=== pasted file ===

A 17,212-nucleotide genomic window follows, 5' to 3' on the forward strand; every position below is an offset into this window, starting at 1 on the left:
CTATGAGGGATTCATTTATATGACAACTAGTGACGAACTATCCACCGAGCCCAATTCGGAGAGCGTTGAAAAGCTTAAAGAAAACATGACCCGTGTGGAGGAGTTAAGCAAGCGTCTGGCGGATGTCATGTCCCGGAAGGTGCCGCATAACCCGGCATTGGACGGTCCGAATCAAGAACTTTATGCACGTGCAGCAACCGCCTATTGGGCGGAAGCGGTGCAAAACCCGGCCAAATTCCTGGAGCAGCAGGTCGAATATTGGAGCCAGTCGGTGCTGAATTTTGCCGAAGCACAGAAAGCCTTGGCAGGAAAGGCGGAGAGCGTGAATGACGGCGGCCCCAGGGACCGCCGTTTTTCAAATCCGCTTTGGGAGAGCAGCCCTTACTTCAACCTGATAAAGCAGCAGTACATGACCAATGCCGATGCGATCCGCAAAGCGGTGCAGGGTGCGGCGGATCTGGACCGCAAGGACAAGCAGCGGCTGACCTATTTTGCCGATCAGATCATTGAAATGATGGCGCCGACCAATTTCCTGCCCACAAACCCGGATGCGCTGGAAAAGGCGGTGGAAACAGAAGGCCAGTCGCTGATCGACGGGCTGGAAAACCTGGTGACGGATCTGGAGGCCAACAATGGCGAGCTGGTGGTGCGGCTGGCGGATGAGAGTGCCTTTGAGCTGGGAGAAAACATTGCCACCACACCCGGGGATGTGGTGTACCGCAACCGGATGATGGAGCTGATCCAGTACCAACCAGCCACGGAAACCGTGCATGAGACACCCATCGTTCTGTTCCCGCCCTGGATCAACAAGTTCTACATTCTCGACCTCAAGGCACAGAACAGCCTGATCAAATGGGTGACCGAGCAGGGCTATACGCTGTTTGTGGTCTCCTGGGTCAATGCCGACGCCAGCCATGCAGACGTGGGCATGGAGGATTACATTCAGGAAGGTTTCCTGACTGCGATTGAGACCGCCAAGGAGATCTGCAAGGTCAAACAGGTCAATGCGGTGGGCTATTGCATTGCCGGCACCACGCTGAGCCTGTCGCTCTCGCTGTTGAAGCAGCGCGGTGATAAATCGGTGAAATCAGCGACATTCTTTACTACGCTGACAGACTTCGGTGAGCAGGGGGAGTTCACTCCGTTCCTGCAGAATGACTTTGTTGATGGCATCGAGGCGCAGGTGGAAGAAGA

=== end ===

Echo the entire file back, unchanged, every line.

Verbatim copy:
A 17,212-nucleotide genomic window follows, 5' to 3' on the forward strand; every position below is an offset into this window, starting at 1 on the left:
CTATGAGGGATTCATTTATATGACAACTAGTGACGAACTATCCACCGAGCCCAATTCGGAGAGCGTTGAAAAGCTTAAAGAAAACATGACCCGTGTGGAGGAGTTAAGCAAGCGTCTGGCGGATGTCATGTCCCGGAAGGTGCCGCATAACCCGGCATTGGACGGTCCGAATCAAGAACTTTATGCACGTGCAGCAACCGCCTATTGGGCGGAAGCGGTGCAAAACCCGGCCAAATTCCTGGAGCAGCAGGTCGAATATTGGAGCCAGTCGGTGCTGAATTTTGCCGAAGCACAGAAAGCCTTGGCAGGAAAGGCGGAGAGCGTGAATGACGGCGGCCCCAGGGACCGCCGTTTTTCAAATCCGCTTTGGGAGAGCAGCCCTTACTTCAACCTGATAAAGCAGCAGTACATGACCAATGCCGATGCGATCCGCAAAGCGGTGCAGGGTGCGGCGGATCTGGACCGCAAGGACAAGCAGCGGCTGACCTATTTTGCCGATCAGATCATTGAAATGATGGCGCCGACCAATTTCCTGCCCACAAACCCGGATGCGCTGGAAAAGGCGGTGGAAACAGAAGGCCAGTCGCTGATCGACGGGCTGGAAAACCTGGTGACGGATCTGGAGGCCAACAATGGCGAGCTGGTGGTGCGGCTGGCGGATGAGAGTGCCTTTGAGCTGGGAGAAAACATTGCCACCACACCCGGGGATGTGGTGTACCGCAACCGGATGATGGAGCTGATCCAGTACCAACCAGCCACGGAAACCGTGCATGAGACACCCATCGTTCTGTTCCCGCCCTGGATCAACAAGTTCTACATTCTCGACCTCAAGGCACAGAACAGCCTGATCAAATGGGTGACCGAGCAGGGCTATACGCTGTTTGTGGTCTCCTGGGTCAATGCCGACGCCAGCCATGCAGACGTGGGCATGGAGGATTACATTCAGGAAGGTTTCCTGACTGCGATTGAGACCGCCAAGGAGATCTGCAAGGTCAAACAGGTCAATGCGGTGGGCTATTGCATTGCCGGCACCACGCTGAGCCTGTCGCTCTCGCTGTTGAAGCAGCGCGGTGATAAATCGGTGAAATCAGCGACATTCTTTACTACGCTGACAGACTTCGGTGAGCAGGGGGAGTTCACTCCGTTCCTGCAGAATGACTTTGTTGATGGCATCGAGGCGCAGGTGGAAGAAGA